ronk wrote:Aha, I see some trickery here with the naked pair between the two ALSs. I'll have to study that a bit more....

Seven cover sets are required for the six cells. In a true ALS doubly-linked xz-rule, the number of base sets and cover sets would be equal. Since the ALSs are not doubly-linked, if follows that there is no corresponding "restricted common elimination" either.

This appears to be a rather interesting situation where, on the surface, the description is accurate, but in the end, the example fails. Since this is meant to be accessible particularly to newer solvers, I think there is another way of looking at the problem that can be described without using base sets & cover sets which the less experienced wouldn't understand.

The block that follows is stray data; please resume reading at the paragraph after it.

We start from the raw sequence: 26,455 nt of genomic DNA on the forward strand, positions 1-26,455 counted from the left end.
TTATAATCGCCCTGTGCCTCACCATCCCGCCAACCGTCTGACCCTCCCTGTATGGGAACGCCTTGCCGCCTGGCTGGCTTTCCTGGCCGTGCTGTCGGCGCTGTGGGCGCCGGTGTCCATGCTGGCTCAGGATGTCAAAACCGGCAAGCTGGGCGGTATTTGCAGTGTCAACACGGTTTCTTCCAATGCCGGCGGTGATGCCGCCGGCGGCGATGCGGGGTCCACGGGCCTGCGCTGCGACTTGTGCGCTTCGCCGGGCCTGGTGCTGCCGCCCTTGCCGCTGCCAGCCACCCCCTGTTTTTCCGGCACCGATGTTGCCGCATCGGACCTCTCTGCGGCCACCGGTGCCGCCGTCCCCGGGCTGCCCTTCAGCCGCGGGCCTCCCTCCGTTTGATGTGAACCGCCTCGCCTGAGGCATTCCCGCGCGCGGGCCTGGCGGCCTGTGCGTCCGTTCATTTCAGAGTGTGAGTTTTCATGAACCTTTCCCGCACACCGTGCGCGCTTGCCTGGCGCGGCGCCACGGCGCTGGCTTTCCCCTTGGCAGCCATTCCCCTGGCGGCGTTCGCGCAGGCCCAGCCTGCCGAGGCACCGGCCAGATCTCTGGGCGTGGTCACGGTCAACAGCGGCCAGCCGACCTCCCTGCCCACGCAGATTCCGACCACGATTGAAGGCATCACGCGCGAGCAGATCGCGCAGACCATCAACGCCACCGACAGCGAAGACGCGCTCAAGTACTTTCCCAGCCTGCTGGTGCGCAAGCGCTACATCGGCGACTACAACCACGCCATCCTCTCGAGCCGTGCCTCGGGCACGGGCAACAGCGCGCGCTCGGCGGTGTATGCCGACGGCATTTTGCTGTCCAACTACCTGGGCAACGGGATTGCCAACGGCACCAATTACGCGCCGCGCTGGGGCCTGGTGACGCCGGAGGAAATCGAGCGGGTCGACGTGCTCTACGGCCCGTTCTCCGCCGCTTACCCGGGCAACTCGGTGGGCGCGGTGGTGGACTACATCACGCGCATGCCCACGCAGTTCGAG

First, the standard restricted common definition: A digit is restricted common to 2 Almost Locked Sets when it cannot be present in both sets at the same time. In the example in question, taken separately, the 2 and the 7, through the direct conjugate links, appear to fulfill that definition. Thus, it would appear that 2 ALSs+2 restricted commons = doubly linked, but the resolution of the pattern doesn't end up working that way. The problem is that, probably unique to this type of example, the resolution of either of the restricted common links destroys the other or put another way satisfying one of the restricted commons solves for the naked pair destroying both conjugate pairs.

If this perspective is correct, maybe there needs to be some small print added to the doubly linked ALS definition that the restricted commons have to operate independently of each other or something to that effect. So, since I like to keep things simple, it appears that the 'double' conjugate link doesn't work; the base/cover set explanation likely uncovers the underlying flaw in the logic. In any event, thanks for pointing out that the example is flawed. This tutorial has to be as accurate as reasonably possible so the graphic will be replaced.